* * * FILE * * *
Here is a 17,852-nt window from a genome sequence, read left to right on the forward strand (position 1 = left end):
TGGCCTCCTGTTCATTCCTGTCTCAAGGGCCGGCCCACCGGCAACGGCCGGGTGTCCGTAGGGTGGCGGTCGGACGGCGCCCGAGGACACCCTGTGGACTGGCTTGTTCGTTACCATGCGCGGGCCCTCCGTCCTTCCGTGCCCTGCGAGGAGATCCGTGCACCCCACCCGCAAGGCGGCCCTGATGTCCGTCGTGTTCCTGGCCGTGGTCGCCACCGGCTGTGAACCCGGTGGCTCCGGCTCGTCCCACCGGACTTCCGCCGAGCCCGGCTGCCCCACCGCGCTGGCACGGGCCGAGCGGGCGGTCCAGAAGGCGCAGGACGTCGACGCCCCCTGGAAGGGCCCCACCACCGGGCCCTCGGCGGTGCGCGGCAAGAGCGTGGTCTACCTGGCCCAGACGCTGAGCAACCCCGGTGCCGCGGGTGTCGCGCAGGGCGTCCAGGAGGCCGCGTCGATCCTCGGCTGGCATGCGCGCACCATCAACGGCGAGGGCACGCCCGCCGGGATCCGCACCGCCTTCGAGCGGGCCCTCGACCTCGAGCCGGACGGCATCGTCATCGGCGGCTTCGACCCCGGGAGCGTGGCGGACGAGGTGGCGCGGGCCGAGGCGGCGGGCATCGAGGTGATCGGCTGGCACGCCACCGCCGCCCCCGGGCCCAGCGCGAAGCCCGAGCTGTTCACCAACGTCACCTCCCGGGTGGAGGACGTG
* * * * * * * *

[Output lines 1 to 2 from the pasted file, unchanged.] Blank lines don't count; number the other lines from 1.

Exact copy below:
Here is a 17,852-nt window from a genome sequence, read left to right on the forward strand (position 1 = left end):
TGGCCTCCTGTTCATTCCTGTCTCAAGGGCCGGCCCACCGGCAACGGCCGGGTGTCCGTAGGGTGGCGGTCGGACGGCGCCCGAGGACACCCTGTGGACTGGCTTGTTCGTTACCATGCGCGGGCCCTCCGTCCTTCCGTGCCCTGCGAGGAGATCCGTGCACCCCACCCGCAAGGCGGCCCTGATGTCCGTCGTGTTCCTGGCCGTGGTCGCCACCGGCTGTGAACCCGGTGGCTCCGGCTCGTCCCACCGGACTTCCGCCGAGCCCGGCTGCCCCACCGCGCTGGCACGGGCCGAGCGGGCGGTCCAGAAGGCGCAGGACGTCGACGCCCCCTGGAAGGGCCCCACCACCGGGCCCTCGGCGGTGCGCGGCAAGAGCGTGGTCTACCTGGCCCAGACGCTGAGCAACCCCGGTGCCGCGGGTGTCGCGCAGGGCGTCCAGGAGGCCGCGTCGATCCTCGGCTGGCATGCGCGCACCATCAACGGCGAGGGCACGCCCGCCGGGATCCGCACCGCCTTCGAGCGGGCCCTCGACCTCGAGCCGGACGGCATCGTCATCGGCGGCTTCGACCCCGGGAGCGTGGCGGACGAGGTGGCGCGGGCCGAGGCGGCGGGCATCGAGGTGATCGGCTGGCACGCCACCGCCGCCCCCGGGCCCAGCGCGAAGCCCGAGCTGTTCACCAACGTCACCTCCCGGGTGGAGGACGTG